Scott Ball / Rivard Report
As San Antonio’s brand new city manager, Erik Walsh on Friday announced several leadership changes – his first official order of business.
Maria Villagómez, who has served as assistant city manager since 2015, is now deputy city manager. She takes over the position Walsh left to replace Sheryl Sculley, who was city manager of San Antonio for nearly 14 years.
“These changes will accomplish our goal of being effective, efficient and responsive to our residents,” Walsh said in a statement. “I’m excited about today’s appointments. It’s critical to have the right team in place to carry out our responsibility to the Mayor and City Council and the San Antonio community. Together, we will continue the City’s legacy of providing critical, professional services to our residents and improving their quality of life.”
Villagómez, who has worked for the City for more than 20 years, had applied for the city manager position – along with all five of Sculley’s other deputies and assistants. She and Walsh emerged as finalists out of a field of 31 local and national candidates.
“I’m ecstatic to continue to serve our residents as Deputy City Manager and to directly support our public safety personnel in the San Antonio Police and Fire departments,”
Villagómez told the Rivard Report in a text message. “My 21-year career with the City has well prepared me for this role, and I look forward to continuing the good work of our employees and executive leadership team in providing the best services to our residents.”
Replacing Villagómez as interim assistant city manager is Colleen Bridger, who is leaving her current role as director of the Metropolitan Health District, the City’s public health department, to try her hand at overseeing the Health, Parks and Recreations, and Human Services departments and the Office of Equity for six months.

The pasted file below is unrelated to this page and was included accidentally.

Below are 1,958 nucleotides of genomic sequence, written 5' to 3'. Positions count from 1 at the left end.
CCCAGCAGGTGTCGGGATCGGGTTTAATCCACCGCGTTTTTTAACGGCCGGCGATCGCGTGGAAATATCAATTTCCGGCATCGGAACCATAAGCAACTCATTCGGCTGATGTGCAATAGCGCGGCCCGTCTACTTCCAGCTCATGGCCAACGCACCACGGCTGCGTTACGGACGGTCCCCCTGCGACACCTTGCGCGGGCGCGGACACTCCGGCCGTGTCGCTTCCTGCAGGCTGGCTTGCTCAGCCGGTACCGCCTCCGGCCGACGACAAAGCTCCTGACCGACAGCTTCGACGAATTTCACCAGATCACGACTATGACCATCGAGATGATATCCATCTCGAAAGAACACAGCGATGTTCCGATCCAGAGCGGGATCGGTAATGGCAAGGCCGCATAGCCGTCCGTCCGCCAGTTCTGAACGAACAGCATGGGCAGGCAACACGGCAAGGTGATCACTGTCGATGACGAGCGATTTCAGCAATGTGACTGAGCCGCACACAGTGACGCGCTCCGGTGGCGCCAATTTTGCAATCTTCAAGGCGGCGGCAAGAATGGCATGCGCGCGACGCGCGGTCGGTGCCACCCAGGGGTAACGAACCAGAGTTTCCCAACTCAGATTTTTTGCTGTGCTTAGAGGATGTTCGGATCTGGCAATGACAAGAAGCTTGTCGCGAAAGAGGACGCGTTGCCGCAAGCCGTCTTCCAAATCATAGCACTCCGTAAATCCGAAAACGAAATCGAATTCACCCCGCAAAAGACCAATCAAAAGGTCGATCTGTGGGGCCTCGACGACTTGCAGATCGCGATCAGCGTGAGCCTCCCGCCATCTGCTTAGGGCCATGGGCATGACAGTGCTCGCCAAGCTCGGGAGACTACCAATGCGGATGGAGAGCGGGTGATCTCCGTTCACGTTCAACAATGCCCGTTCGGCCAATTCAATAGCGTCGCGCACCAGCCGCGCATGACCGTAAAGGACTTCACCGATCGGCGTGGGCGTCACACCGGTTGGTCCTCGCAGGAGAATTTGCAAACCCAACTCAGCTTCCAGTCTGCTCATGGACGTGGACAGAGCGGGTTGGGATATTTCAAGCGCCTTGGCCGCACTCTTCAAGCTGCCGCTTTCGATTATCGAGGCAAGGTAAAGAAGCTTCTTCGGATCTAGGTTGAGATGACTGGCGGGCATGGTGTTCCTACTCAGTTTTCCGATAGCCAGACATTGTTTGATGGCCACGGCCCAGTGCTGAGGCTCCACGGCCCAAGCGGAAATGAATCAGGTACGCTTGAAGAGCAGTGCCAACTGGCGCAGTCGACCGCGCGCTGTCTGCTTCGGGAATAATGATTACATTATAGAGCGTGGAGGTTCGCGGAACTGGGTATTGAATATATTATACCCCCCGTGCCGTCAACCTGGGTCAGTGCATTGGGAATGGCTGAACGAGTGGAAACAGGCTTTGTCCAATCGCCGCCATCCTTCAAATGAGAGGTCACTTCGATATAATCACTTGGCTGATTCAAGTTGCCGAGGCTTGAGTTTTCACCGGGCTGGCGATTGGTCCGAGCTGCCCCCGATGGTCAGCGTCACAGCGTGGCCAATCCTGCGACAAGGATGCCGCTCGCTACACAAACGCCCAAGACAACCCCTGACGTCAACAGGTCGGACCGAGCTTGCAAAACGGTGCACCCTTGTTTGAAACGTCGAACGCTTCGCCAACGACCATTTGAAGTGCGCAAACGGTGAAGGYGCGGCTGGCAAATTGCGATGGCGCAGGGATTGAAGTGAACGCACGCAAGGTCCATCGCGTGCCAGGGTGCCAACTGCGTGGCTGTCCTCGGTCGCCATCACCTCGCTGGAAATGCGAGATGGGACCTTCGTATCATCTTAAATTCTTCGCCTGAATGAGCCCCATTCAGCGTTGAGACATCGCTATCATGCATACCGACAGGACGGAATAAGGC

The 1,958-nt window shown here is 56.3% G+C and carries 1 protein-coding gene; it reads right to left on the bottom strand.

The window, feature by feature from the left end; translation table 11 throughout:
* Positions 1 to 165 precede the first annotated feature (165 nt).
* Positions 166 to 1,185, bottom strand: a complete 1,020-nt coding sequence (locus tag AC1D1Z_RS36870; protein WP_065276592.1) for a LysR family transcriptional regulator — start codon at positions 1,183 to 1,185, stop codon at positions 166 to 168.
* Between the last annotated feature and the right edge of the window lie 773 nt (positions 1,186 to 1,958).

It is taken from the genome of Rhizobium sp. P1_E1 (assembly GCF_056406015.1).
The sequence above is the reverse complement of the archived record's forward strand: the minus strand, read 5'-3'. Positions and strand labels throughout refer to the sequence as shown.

Bridger told the Rivard Report the six-month interim appointment will give her a chance to see whether the position is a good fit for someone with more than two decades of experience in public health. “At the end, [Walsh] and I will talk about whether it’s a good fit forever.”
Bridger plans to develop a framework for each department to look at how social determinants of health, such as income and access to healthy food and safe places to exercise, might impact overall goals.
Taking over for Bridger in the interim is Jennifer Herriott, who has worked with the City for more than 16 years, most recently as the longest tenured of Metro Health’s three assistant directors, with five years in the role. Herriott has 23 years of experience working in the public health sector.
Other leadership changes:
- The “interim” on Brian Dillard’s chief innovation officer position was removed
- Zan Gibbs, who was the equity manager, is now chief equity officer for the Office of Equity
- Alex Lopez, former interim chief equity officer, is now deputy director of the Economic Development Department